Much of Tuesday’s testimony highlighted the training former Minneapolis cop Derek Chauvin received. But a long-standing problem with policing in Minneapolis and elsewhere is the difference between what officers learn in the academy and what they learn on the streets.
Law enforcement officials and criminal justice experts have said that while officers can learn things like de-escalation and community engagement in training, they can be heavily influenced by whoever trains them. on the job.
And sometimes these Field Training Officers may be from a previous generation who used a more aggressive approach. This rift has worried Minneapolis Police and city officials as they attempt to change the way their officers operate after George Floyd’s death.
Mr. Chauvin, who faces murder charges after kneeling on Mr. Floyd’s neck for more than nine minutes, was a field training officer. He had supervised two of the junior officers involved in Mr. Floyd’s arrest.
“Every police department has a mission statement, but culture is what leaders accept on a daily basis,” said Sean Hendrickson, instructor at the Washington State Police Academy, in an article of the year last. “This is supported by other officers and is extremely deep and very difficult to change.”
Some activists have argued that the Minneapolis Police – and other police departments – are hopelessly broken that no new training can reform them. Others expressed concern that officers are not receiving adequate or sufficient training.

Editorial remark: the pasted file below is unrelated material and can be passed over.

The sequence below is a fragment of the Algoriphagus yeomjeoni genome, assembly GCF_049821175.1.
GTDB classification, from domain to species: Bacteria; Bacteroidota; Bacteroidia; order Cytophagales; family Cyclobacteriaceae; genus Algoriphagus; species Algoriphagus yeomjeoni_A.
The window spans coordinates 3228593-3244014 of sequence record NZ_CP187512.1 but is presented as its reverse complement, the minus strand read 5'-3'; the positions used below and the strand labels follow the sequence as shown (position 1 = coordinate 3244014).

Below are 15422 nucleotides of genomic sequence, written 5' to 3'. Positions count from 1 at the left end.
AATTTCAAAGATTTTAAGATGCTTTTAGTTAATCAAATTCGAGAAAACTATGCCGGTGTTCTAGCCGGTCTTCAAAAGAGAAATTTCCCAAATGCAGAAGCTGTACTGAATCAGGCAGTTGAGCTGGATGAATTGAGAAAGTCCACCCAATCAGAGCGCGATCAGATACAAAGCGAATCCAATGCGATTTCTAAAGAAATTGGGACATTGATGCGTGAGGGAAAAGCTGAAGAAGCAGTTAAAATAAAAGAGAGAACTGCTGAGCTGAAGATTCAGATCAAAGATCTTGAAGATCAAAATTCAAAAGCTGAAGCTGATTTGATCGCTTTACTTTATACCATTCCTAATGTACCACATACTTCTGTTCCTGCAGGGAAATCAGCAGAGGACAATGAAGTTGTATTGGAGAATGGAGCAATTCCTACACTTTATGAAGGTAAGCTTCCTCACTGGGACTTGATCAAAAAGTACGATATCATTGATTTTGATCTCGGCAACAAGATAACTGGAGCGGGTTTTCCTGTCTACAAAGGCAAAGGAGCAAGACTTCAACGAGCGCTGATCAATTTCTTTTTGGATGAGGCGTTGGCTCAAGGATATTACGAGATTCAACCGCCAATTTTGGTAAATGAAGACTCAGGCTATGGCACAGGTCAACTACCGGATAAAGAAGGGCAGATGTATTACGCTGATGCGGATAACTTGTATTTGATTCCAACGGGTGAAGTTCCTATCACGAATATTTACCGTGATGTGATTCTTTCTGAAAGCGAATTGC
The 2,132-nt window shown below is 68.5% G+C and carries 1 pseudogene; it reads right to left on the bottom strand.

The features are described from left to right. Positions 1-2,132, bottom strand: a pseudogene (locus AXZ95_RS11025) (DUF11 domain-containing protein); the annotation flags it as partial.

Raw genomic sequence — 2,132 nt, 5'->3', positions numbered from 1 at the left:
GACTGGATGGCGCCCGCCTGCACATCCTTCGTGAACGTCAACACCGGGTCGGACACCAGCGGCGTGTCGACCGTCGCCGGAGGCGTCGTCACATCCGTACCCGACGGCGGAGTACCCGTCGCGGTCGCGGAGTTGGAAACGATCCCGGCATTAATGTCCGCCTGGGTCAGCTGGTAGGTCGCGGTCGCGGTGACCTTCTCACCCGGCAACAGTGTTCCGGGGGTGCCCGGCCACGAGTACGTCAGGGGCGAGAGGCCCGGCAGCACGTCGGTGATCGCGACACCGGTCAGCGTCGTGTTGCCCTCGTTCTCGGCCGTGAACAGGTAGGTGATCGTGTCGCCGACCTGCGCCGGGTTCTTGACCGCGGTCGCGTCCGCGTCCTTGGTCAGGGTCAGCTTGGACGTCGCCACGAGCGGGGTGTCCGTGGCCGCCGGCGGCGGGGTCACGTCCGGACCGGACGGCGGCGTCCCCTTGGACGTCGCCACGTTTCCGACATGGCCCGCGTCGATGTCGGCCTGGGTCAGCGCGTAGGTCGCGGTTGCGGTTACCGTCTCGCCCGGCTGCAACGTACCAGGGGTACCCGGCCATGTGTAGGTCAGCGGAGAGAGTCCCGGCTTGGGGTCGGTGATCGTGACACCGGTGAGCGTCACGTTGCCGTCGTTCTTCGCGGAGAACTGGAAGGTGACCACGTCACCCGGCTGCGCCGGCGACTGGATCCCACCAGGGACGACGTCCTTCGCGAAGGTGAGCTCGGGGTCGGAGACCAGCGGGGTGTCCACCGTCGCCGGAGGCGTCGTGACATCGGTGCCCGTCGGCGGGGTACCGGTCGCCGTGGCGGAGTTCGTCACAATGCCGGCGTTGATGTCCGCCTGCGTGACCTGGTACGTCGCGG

Most states require fewer minimum hours of training to obtain a police officer’s license than for barbers or cosmetologists. As of last year, for example, New York State law provides for 1,000 hours of training for massage therapists, compared to about 700 hours for agents. Hawaii does not have minimum requirements for police officers, but manicurists must practice for 300 hours.
To become a police officer in Minneapolis, one must first obtain a state peace officer license, which involves up to 1,050 hours of training. Once recruits are licensed, they must complete additional training administered by the Minneapolis Police Department, which includes 19 weeks at the academy.
After completing the academy, new officers spend five months on the streets with a field training officer, who is supposed to teach recruits how to translate what they learned at the academy into real life situations. But current and former officers have pointed out one of the first things field training officers often say to new recruits: “Forget everything you learned in the academy.”